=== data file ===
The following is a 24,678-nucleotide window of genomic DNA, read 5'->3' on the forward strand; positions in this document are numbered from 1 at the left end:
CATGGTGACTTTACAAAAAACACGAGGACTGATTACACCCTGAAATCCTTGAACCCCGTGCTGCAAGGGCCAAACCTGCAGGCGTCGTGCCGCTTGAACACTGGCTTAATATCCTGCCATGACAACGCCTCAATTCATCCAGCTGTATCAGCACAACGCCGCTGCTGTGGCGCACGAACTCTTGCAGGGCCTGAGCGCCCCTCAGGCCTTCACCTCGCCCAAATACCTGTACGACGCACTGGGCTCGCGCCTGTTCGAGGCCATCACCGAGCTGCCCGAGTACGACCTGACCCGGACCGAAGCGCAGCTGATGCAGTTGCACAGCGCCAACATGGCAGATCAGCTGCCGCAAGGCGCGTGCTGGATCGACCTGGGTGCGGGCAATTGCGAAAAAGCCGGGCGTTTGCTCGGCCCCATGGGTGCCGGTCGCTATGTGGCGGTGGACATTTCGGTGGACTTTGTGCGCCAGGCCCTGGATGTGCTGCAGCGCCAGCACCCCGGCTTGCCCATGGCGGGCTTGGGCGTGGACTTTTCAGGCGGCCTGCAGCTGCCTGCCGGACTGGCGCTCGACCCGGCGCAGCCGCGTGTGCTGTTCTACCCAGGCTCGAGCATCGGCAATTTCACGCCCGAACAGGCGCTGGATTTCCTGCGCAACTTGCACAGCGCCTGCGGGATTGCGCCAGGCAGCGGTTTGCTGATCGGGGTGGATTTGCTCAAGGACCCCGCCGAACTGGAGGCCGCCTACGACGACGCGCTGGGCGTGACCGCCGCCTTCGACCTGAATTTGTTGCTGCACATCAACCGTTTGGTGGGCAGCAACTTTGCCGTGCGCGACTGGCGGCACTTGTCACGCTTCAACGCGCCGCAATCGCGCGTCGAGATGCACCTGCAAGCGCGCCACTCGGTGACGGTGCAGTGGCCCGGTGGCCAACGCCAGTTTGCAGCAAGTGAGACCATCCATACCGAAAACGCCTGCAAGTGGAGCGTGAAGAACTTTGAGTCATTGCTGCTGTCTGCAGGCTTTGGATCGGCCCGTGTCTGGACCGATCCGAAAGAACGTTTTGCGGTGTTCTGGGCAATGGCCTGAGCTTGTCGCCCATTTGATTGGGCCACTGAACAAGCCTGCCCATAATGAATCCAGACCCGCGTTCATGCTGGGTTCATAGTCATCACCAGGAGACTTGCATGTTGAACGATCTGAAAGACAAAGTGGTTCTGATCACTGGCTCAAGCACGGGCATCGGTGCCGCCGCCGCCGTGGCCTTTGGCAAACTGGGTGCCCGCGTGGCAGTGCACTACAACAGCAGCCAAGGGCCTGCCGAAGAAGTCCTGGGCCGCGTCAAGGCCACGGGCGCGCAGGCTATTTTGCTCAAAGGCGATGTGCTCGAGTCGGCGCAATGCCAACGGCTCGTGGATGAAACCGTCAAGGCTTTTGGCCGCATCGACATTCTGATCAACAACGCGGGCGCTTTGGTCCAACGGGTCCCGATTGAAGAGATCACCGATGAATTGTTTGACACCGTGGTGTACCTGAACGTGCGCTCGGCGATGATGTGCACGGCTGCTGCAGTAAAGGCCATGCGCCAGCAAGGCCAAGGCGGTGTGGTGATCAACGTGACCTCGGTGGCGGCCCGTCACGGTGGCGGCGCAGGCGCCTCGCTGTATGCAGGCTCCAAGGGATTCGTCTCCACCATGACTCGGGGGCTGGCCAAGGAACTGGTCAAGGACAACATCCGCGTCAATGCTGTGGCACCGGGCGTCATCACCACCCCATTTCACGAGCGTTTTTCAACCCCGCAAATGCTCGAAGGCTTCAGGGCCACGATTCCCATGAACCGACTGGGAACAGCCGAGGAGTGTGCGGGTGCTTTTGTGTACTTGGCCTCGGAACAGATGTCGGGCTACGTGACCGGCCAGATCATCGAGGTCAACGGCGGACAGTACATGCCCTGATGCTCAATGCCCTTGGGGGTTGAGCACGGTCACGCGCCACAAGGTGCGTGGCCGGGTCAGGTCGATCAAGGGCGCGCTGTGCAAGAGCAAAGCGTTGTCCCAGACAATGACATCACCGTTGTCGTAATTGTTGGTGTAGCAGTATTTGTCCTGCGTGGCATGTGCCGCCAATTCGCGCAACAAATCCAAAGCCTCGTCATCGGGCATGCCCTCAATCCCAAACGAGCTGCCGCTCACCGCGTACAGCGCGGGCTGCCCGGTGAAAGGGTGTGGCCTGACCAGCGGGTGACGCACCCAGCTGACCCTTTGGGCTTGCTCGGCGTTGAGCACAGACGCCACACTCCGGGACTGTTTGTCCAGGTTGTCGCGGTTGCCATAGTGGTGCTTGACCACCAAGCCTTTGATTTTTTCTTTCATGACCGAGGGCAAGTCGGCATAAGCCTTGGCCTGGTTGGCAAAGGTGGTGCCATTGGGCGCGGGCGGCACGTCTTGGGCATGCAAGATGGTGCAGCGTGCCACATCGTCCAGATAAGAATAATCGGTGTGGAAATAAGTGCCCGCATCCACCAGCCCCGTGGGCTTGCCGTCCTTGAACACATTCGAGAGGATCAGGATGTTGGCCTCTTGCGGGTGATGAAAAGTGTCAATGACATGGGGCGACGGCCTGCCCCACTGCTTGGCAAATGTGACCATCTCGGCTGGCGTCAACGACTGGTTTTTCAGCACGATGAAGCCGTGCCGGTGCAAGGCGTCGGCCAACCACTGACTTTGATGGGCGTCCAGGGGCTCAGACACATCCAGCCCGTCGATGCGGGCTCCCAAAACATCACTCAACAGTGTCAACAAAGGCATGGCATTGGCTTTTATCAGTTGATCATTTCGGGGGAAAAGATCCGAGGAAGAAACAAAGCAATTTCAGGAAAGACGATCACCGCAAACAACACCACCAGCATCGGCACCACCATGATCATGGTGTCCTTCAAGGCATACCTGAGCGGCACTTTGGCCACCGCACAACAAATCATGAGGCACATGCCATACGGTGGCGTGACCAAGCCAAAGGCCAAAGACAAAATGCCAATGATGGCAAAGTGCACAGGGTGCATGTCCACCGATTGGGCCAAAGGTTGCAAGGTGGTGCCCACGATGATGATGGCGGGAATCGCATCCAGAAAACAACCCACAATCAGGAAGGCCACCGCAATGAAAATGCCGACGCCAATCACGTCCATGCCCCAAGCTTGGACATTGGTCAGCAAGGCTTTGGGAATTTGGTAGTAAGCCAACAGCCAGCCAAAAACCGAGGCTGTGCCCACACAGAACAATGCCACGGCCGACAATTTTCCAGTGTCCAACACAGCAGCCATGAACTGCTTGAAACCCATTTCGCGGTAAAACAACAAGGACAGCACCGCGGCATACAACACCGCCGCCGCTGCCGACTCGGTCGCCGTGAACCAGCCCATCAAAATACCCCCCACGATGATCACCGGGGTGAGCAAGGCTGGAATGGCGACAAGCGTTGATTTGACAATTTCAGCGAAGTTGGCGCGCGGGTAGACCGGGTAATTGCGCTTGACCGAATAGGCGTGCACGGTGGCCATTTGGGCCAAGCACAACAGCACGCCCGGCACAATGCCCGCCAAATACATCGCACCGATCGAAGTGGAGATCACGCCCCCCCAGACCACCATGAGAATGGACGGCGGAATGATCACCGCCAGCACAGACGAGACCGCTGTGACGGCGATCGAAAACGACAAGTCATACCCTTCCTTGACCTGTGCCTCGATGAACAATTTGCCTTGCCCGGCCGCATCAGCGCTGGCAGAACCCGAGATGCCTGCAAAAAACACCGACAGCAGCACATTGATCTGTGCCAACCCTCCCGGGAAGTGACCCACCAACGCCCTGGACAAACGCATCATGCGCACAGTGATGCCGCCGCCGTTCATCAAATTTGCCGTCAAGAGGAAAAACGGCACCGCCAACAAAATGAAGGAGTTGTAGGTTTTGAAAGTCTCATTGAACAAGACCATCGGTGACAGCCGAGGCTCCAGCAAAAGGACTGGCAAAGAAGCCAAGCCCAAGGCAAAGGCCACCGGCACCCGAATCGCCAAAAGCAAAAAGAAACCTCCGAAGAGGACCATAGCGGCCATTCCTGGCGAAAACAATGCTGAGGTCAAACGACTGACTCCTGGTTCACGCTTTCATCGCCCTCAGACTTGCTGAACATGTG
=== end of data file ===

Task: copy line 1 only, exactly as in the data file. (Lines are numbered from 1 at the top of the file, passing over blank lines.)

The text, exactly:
The following is a 24,678-nucleotide window of genomic DNA, read 5'->3' on the forward strand; positions in this document are numbered from 1 at the left end: